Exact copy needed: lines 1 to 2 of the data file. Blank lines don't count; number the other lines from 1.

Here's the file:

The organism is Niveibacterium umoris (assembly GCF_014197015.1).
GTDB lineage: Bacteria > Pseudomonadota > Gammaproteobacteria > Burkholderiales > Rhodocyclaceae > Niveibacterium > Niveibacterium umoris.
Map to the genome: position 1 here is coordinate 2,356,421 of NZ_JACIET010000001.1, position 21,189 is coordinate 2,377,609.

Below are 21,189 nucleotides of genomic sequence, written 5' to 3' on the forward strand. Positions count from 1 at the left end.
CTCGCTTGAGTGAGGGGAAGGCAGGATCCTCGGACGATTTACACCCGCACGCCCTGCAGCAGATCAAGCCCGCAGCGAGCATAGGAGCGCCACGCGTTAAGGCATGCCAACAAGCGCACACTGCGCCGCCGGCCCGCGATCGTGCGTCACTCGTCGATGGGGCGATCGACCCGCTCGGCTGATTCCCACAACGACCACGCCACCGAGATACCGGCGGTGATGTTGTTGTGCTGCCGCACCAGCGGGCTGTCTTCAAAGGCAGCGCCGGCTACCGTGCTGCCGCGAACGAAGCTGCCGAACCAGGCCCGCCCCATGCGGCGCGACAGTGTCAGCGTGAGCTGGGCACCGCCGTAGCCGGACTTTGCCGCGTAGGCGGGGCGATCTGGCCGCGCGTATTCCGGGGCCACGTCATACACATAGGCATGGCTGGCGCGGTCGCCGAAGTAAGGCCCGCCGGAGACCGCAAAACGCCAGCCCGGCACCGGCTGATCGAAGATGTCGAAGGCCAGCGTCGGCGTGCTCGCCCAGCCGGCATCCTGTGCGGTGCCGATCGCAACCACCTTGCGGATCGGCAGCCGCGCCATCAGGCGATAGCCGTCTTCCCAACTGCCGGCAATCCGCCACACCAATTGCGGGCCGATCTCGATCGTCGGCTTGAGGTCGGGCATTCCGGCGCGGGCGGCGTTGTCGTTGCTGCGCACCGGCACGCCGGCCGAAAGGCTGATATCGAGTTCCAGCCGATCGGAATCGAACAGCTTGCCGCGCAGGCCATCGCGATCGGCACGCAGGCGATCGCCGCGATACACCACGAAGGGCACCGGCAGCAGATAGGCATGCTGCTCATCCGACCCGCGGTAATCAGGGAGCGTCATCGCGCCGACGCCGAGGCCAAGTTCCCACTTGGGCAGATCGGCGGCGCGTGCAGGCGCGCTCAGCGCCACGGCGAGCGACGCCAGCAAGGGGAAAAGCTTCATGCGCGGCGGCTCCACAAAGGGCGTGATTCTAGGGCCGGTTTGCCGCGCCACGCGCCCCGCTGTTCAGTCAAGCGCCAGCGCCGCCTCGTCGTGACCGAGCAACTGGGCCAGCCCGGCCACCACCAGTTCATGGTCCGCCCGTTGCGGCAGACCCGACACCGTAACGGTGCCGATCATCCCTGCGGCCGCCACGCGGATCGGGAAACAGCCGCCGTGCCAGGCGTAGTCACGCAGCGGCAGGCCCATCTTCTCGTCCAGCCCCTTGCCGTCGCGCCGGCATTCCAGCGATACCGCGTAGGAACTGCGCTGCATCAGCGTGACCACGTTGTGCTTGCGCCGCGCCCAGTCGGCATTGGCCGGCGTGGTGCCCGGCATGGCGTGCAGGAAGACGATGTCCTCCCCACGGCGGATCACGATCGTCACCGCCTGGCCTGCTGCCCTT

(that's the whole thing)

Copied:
The organism is Niveibacterium umoris (assembly GCF_014197015.1).
GTDB lineage: Bacteria > Pseudomonadota > Gammaproteobacteria > Burkholderiales > Rhodocyclaceae > Niveibacterium > Niveibacterium umoris.